One in every five of the UK’s largest companies remains impervious to the need for tried-and-tested contingency planning. According to a recent survey carried out by the insurance broking house Sedgwick, 20% of Britain’s UKP700m-a-year-plus companies are completely unprepared for a major crisis. The conclusion reached by Sedgwick is that management in the UK is […]
One in every five of the UK’s largest companies remains impervious to the need for tried-and-tested contingency planning. According to a recent survey carried out by the insurance broking house Sedgwick, 20% of Britain’s UKP700m-a-year-plus companies are completely unprepared for a major crisis. The conclusion reached by Sedgwick is that management in the UK is simply not serious about disaster recovery. Across the North Sea in Holland, however, the fruits of concerted advertising and corporate consciousness-raising campaigns are starting to pay off. The Computer Uitwijk Centrum or CUC, billed as Europe’s largest disaster recovery site, now has 170 customers on its books. Last year, it received 15 pre-announcement calls, of which seven proved to be full-blown disasters. Four were the result of hardware failures on IBM mainframes, requiring an average of two and-a-half weeks’ work to rectify. And in 1987, a multi-national client was forced to make use of the CUC’s facilities on four separate occasions. The centre is based in Lelystad, a new town built on reclaimed land, situated one hour’s drive from Amsterdam. It was set up in 1981 by an NMB BankKLM-led consortium, and opened its doors to the outside world in 1983. Last July, in a bid to transform the centre into a fully commercial operation, its major shareholders sold a controlling stake to Inspectorate International AG leasing arm Meridian International. In the words of its financial manager Joop van den Pangaart, the CUC is a bunker inside a bunker, dedicated to disaster recovery. Internally, a 24-hour security system checks for faults in the cooling and power system, fire hazards, and intruders; external protection extends to reinforced walls and a moat. Its pledge to its customers is, explains van den Pangaart, is 99%, round-the-clock hardware availability. In return, it stipulates stringent pre-contract client evaluation, a number of compulsory testing days, an annual risk audit, and strict observance of a two-month time limit in the hot site. It also offers a cold site, or empty shell, where customers can stay for a period of 18 months, with a final two weeks at the hot site for thrown in for good measure. In hardware terms, the CUC currently houses one IBM 3090-180E mainframe, a 3480Q, one 3745 communications controller – soon to be expanded to three, two System/36s, two 38s, and a Hewlett-Packard HP3000 Model 70, shortly to be replaced by a Model 950. By May, van den Pangaart also hopes to install two AS/400s, and a six MIPS DEC-VAX machine in a refurbished Mid-Range Unit. UK Disaster recovery acquisitions Over a period of time, however, van den Pangaart expects hardware-based solutions to be superseded by data communications. The CUC already offers satellite, modem, dial-up, and leased lines, and expects the Dutch PTT to liberalise current legislation outlawing private managed networks within a matter of years. Eventually, van den Pangaart believes the centre will provide a communications-based back-up network for the whole of Europe, and describes the ultimate solution as image-copying to fixed disks in a dark room. In the UK, where Meridian’s disaster recovery activity is currently confined to consultancy and risk assessment, the company’s plans remain shrouded in mystery. Development chief Michael Stevenson-Smith concedes that a CUC will never be built in the UK, but argues that access to customers throughout Europe could be provided via local input output centres, offering cross-border mainframe-to-CUC communication links. He also indicated that the UK arm will make a series of acquisitions in the disaster recovery field, and has plans to establish a number of small system hot sites. True to form (CI No 1,151) he quashed the notion of IBM as a competitor, by claiming that the term implied a rival product offering. The key to disaster recovery, in his eyes, appears to be scrupulous risk assessment and contingency planning. Judging by the Sedgwick survey, however, his first task would seem to be penetrating the barrier of complacency that seems t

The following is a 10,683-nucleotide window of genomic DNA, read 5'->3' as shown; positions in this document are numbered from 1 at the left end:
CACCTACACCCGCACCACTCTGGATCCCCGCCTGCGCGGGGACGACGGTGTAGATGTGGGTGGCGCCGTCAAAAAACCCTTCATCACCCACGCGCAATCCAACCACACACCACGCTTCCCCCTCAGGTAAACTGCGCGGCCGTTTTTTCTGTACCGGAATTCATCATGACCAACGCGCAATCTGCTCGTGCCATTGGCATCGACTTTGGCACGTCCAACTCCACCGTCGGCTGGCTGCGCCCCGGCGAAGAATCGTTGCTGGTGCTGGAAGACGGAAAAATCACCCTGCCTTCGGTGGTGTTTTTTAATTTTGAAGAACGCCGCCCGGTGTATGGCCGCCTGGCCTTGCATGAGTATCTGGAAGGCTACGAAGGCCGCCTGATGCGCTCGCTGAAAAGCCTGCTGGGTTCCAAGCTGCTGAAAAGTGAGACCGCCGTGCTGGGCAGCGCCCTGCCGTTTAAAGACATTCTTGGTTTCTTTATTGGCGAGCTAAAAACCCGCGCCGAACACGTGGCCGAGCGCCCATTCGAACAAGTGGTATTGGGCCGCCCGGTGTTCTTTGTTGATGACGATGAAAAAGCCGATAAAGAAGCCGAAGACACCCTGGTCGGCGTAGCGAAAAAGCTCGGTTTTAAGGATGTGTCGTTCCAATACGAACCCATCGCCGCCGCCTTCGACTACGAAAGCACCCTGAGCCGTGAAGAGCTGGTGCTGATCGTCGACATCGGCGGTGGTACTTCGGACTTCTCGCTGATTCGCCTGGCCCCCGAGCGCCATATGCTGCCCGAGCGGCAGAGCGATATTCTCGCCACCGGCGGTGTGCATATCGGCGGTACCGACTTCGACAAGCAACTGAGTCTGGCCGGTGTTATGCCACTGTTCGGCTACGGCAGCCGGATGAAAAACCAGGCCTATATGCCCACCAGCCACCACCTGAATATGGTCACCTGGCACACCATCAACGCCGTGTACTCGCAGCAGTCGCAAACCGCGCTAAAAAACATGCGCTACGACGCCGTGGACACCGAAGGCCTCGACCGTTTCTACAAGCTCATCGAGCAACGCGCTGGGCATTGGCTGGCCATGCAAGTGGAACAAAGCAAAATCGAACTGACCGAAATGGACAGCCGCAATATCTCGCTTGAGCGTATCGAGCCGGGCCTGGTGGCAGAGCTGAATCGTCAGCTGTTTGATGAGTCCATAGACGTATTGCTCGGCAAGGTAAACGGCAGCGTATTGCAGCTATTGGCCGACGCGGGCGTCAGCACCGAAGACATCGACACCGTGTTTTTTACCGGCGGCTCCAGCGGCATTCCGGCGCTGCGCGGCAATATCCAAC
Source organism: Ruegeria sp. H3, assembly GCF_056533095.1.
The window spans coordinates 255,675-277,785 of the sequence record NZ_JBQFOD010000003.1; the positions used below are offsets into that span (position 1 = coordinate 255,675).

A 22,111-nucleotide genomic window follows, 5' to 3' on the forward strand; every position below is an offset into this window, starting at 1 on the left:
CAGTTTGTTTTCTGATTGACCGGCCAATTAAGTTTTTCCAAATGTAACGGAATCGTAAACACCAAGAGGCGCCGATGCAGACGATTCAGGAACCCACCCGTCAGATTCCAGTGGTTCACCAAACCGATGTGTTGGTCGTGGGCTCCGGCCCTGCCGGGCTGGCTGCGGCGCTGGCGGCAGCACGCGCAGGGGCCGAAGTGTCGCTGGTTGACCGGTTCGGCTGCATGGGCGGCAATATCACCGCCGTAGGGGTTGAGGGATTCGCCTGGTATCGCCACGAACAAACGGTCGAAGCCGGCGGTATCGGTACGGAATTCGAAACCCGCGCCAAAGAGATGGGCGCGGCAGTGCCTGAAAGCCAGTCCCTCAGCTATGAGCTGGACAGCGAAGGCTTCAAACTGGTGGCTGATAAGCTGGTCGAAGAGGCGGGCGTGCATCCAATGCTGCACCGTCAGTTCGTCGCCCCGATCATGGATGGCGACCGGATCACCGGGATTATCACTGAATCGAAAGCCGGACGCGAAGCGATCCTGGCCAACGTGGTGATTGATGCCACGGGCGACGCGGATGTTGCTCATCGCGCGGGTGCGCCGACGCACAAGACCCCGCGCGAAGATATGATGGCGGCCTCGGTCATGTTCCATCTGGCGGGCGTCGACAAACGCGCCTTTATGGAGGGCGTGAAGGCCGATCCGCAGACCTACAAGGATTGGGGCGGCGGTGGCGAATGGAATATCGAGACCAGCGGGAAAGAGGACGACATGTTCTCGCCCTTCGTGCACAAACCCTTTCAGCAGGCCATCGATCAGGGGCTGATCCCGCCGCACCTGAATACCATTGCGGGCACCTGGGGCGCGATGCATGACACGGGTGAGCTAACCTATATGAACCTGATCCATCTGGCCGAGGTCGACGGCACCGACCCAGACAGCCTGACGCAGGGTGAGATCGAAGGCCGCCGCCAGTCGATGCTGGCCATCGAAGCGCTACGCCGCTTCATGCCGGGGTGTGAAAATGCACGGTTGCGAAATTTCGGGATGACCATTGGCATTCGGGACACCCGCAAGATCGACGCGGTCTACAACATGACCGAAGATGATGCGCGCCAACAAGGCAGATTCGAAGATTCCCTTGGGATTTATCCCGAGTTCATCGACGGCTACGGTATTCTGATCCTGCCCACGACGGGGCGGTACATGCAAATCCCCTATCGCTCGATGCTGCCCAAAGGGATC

o plague the UK’s top managers.